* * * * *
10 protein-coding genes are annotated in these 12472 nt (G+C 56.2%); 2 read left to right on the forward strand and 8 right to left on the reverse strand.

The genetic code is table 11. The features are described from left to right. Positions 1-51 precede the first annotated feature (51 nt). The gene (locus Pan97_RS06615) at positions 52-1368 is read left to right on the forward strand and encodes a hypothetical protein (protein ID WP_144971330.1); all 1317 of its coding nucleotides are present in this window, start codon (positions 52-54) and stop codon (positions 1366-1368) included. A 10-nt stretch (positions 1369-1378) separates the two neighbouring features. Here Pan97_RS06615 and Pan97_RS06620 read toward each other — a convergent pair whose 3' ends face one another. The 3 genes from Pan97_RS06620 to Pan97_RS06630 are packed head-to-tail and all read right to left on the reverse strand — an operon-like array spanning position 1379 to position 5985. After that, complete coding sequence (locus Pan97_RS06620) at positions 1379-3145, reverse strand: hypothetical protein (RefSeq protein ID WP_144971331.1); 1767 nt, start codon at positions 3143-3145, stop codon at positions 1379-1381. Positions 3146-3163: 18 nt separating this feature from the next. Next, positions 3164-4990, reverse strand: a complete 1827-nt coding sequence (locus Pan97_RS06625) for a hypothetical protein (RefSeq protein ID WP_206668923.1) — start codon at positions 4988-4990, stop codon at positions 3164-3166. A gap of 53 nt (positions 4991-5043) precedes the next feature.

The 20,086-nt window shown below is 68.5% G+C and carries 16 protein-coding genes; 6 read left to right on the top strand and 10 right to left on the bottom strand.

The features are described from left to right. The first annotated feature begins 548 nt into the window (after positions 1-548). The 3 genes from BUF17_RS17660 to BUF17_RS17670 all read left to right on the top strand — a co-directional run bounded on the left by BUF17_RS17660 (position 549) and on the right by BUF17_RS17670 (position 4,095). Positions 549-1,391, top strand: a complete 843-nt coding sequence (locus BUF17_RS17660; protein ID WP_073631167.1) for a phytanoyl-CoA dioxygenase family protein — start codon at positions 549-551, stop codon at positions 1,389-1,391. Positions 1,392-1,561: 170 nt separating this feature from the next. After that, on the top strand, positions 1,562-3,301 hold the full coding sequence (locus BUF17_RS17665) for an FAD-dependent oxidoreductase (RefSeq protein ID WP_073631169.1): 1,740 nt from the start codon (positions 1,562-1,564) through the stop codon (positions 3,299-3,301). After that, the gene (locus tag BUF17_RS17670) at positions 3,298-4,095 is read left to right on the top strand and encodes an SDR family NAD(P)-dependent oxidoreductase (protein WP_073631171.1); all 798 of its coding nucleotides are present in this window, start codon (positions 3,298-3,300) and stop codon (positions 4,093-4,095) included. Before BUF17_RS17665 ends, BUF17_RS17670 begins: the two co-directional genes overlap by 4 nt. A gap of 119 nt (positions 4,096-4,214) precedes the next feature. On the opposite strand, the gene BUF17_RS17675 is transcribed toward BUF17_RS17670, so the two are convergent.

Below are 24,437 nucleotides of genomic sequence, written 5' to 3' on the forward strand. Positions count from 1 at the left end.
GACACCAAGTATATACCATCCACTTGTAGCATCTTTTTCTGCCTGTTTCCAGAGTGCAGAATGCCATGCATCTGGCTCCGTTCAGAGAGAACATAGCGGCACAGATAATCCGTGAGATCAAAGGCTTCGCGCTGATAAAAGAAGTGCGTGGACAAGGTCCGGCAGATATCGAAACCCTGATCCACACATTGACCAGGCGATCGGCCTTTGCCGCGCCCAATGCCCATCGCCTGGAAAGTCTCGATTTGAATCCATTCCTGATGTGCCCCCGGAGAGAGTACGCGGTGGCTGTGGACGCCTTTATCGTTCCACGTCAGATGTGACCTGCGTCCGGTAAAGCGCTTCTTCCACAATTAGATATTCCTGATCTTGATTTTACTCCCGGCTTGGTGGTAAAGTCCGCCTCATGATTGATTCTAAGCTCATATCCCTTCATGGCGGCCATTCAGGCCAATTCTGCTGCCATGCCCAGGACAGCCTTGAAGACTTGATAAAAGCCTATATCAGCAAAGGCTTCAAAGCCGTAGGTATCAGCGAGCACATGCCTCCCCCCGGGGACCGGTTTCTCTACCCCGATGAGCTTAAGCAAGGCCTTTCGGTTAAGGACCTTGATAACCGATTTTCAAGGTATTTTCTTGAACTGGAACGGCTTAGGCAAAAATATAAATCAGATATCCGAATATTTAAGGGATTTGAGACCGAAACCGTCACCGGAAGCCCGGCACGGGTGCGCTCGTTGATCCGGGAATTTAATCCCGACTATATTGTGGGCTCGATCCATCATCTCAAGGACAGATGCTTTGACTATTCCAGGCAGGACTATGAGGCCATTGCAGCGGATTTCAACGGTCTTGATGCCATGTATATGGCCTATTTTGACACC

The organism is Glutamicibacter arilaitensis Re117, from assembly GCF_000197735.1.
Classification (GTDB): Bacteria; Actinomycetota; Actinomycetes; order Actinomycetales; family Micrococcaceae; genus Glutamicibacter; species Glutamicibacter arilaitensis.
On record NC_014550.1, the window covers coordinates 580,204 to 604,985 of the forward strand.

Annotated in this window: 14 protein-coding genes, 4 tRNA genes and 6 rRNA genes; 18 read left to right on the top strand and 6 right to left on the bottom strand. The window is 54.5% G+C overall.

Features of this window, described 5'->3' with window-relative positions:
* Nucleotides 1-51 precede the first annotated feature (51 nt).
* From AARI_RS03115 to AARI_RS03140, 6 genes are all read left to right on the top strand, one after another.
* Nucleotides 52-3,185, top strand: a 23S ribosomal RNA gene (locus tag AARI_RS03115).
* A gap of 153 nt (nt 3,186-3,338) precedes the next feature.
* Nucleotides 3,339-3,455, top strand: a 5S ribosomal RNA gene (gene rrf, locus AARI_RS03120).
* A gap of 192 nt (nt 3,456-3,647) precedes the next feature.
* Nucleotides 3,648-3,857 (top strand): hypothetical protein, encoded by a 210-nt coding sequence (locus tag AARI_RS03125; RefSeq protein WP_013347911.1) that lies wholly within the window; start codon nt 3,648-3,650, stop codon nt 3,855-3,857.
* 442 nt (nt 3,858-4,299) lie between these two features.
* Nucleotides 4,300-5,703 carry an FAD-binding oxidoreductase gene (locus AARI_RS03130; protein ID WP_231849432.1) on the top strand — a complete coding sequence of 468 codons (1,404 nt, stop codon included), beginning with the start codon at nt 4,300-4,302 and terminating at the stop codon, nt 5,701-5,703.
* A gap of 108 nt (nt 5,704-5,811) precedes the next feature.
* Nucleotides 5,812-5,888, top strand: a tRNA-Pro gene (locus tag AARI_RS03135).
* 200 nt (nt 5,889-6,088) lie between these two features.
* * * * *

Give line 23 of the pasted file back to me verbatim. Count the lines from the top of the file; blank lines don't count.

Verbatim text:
* 200 nt (nt 5,889-6,088) lie between these two features.